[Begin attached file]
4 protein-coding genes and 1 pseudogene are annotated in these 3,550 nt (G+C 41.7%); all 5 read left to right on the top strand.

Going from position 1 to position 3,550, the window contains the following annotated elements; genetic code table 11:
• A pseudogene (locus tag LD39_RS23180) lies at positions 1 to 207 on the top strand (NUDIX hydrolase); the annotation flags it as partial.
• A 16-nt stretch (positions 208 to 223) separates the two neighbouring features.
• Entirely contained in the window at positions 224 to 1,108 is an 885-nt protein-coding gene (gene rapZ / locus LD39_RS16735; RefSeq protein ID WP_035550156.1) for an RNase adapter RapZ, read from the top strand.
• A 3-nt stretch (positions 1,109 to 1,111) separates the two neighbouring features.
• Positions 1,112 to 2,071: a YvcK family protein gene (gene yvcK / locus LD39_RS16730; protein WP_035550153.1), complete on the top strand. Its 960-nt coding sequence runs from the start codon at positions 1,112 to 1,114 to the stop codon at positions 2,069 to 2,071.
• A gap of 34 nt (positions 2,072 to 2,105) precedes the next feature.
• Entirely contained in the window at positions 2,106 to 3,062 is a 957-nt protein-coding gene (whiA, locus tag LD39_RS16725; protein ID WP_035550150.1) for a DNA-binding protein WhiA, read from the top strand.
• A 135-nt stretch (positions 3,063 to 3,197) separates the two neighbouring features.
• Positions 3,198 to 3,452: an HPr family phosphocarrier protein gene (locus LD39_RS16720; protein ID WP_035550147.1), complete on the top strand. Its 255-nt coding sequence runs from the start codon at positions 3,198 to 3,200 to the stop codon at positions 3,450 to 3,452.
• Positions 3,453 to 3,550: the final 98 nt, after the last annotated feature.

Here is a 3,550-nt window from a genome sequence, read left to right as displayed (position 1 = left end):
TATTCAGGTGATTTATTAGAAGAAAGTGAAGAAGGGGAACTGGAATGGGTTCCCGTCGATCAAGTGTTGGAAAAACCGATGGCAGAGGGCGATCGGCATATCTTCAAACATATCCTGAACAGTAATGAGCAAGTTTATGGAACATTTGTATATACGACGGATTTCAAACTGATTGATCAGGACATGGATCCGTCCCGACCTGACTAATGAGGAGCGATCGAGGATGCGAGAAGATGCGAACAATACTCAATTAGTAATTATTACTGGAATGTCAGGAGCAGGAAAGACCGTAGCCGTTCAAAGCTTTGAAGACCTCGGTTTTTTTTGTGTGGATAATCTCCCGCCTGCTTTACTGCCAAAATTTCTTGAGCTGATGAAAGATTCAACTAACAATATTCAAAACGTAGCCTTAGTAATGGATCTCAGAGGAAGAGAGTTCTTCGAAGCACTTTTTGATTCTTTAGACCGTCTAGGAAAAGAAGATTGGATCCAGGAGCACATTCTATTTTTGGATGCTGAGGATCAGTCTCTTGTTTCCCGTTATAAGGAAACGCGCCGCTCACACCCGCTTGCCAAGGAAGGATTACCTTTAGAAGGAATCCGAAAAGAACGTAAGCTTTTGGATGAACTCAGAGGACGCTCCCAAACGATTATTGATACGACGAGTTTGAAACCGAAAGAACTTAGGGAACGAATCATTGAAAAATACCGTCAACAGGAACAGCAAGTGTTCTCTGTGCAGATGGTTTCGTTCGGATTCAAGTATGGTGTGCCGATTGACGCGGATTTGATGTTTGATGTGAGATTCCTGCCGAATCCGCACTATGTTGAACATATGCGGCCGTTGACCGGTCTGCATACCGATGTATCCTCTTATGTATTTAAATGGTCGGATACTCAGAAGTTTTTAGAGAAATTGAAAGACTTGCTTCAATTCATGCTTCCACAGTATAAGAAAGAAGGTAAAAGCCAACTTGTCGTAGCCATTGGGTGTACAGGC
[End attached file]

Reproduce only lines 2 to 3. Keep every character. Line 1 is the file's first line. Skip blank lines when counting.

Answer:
Going from position 1 to position 3,550, the window contains the following annotated elements; genetic code table 11:
• A pseudogene (locus tag LD39_RS23180) lies at positions 1 to 207 on the top strand (NUDIX hydrolase); the annotation flags it as partial.